Recently on the weblog here, I mentioned my Uncle Henry, who was a Captain in the Navy. I also had an Uncle Aaron, and I was thinking
about Uncle Aaron last night. No matter where you went with Uncle Aaron, he'd point to some huge building or shopping mall or real estate development
and say, "When I came to California, I could have bought that whole property for two dollars an acre!" Even as a kid, I had the good sense not to
reply, "Boy, you were dumb" or even, "Why didn't you? Then you could have left me a ton of money when you die."
But I think we all have such regrets. Anyone who's been a comic fan for any length of time recalls buying some #1 issue years ago and
wondering why they didn't have the brains to buy fifty copies because that book is now worth a thousand times its cover price. We all remember things
we could have purchased at a tiny fraction of their current worth. I have countless such memories.
The other day on the web, I saw someone selling the four plastic Revell models of The Beatles that came out in 1964. Unassembled and in
good condition, the set goes for around $3500. Once upon a time and long ago, I had a huge supply of them for free and destroyed what would now be
more than $10,000 worth of them.
Around 1965, my father had a friend who worked for Revell. One day, the friend told him, "Hey, you got a son, right? Well, I have a
garage full of Revell models. Bring him by. He can help himself to as many as he wants." I was not particularly big on models. I had recently bought,
assembled and badly painted the Aurora Superman figure and my father thought I was interested in hobby kits, whereas I was just interested in
Superman. In any case, Dad didn't believe in ever turning down anything that was free so I soon found myself in his friend's garage staring at crates
of new, unopened Revell models...from 20 to 50 (I'm guessing) of everything the company had put out in the preceding decade. "Help yourself," the
friend said. "Take as many as you want. I'm going to throw them out one of these days. I need the space for my new bandsaw."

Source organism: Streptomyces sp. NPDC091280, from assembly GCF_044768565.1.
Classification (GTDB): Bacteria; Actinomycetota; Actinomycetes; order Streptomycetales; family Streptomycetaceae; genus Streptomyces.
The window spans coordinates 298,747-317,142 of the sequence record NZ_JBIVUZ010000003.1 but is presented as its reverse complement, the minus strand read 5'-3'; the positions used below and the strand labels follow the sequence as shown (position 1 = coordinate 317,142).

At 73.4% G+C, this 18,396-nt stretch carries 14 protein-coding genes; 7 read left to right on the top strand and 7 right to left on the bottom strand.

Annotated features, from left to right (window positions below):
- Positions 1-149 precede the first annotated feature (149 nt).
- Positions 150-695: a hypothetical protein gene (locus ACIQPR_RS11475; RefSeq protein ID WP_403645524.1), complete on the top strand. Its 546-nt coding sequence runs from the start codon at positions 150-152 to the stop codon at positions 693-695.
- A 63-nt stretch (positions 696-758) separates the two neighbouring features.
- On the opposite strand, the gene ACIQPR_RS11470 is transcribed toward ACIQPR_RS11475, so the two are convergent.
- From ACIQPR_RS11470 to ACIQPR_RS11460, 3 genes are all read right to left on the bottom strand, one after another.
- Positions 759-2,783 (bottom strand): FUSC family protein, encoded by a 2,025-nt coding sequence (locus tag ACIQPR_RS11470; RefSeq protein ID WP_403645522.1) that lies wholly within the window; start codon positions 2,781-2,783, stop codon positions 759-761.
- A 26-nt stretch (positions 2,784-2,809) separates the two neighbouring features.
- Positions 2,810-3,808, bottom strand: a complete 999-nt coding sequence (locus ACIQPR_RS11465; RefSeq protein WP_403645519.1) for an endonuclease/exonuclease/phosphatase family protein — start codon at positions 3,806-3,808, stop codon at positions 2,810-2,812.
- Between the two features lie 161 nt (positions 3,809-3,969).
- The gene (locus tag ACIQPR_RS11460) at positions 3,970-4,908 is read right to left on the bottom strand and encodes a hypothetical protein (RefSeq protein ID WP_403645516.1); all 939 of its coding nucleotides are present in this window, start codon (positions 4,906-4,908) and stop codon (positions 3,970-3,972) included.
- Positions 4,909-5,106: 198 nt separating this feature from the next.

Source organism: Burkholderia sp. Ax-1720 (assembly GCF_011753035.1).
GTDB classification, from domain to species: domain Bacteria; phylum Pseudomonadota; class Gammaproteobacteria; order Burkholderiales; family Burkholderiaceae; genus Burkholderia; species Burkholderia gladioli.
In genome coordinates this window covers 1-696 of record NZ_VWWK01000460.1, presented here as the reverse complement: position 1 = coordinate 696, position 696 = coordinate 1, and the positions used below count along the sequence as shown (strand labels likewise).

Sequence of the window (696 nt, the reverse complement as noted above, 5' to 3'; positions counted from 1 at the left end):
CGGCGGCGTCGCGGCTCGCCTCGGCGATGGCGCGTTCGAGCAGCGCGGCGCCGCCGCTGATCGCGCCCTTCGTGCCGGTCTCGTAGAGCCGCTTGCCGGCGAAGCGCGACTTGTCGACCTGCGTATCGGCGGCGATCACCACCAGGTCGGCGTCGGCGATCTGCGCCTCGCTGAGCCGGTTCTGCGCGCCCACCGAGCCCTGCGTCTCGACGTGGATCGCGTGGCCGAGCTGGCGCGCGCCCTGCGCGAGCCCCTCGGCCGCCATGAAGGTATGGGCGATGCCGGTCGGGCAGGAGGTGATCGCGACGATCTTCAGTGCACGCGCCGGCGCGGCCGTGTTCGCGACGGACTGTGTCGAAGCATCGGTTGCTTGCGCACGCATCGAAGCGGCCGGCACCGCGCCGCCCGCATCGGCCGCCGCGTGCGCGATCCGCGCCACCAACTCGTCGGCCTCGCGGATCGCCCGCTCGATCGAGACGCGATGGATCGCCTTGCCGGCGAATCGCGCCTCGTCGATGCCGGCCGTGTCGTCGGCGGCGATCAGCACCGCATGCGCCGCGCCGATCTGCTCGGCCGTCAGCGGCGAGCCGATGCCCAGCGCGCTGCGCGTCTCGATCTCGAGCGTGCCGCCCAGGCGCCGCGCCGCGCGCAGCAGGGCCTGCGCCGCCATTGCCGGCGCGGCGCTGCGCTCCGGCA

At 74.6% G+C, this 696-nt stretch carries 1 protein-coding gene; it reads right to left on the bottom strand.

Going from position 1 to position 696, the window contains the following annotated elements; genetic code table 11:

I had zero interest in all the battleships, airplanes and car models and only slightly more in the Beatles. But I selected two or three
of each of the Fab Four, took them home and assembled them as a joke. I stuck parts of Paul on the Ringo model and glued George's feet on John's
head. Near our house, there was a thrift shop that raised cash for a childrens' hospital, and I sometimes found old books and other treasures there.
One day, I spotted an unassembled Aurora Wolfman model there for a quarter, bought it and incorporated some of its pieces in my Beatles
(de)constructions. And of course, I painted my genetically-altered Liverpool Quartet in garish alien colors. I'd had to purchase a whole kit of
paints to make my Superman model and I had all the ugly non-Superman hues left over. Eventually, I got tired of my aberrant creations, so some
friends of mine and I had the pleasure of dropping an old bowling ball on them and watching the mutant Beatles shatter.
But the other model kits in that garage did not go to waste. That thrift shop gave me an idea and one day when I was in there, I asked
the proprietor, "If someone had a garage full of new, unwanted toys, would you send a truck to pick them up?" He said, "In a second," so I called my
father's Revell pal and told him. He was delighted at the prospect of getting rid of the models without having to haul them somewhere himself...and
within a week, the thrift shop was well-stocked with them. For a year or two, you could have bought the Beatles and a wide array of cars and planes
for a buck apiece there. Later, they added a "five for $4" option so if you purchased John, George, Paul and Ringo, you could take a U.S.S. Missouri
battleship or an old Dusenberg for nothing. I always thought it would be interesting to take five models like that, mix all the pieces together,
throw away the instructions and see what you could build.
Or maybe not. I recall having a lot of fun building and unbuilding my versions of the Beatles. Every time I see what those kits now
sell for, a little more of that fun slips away from me.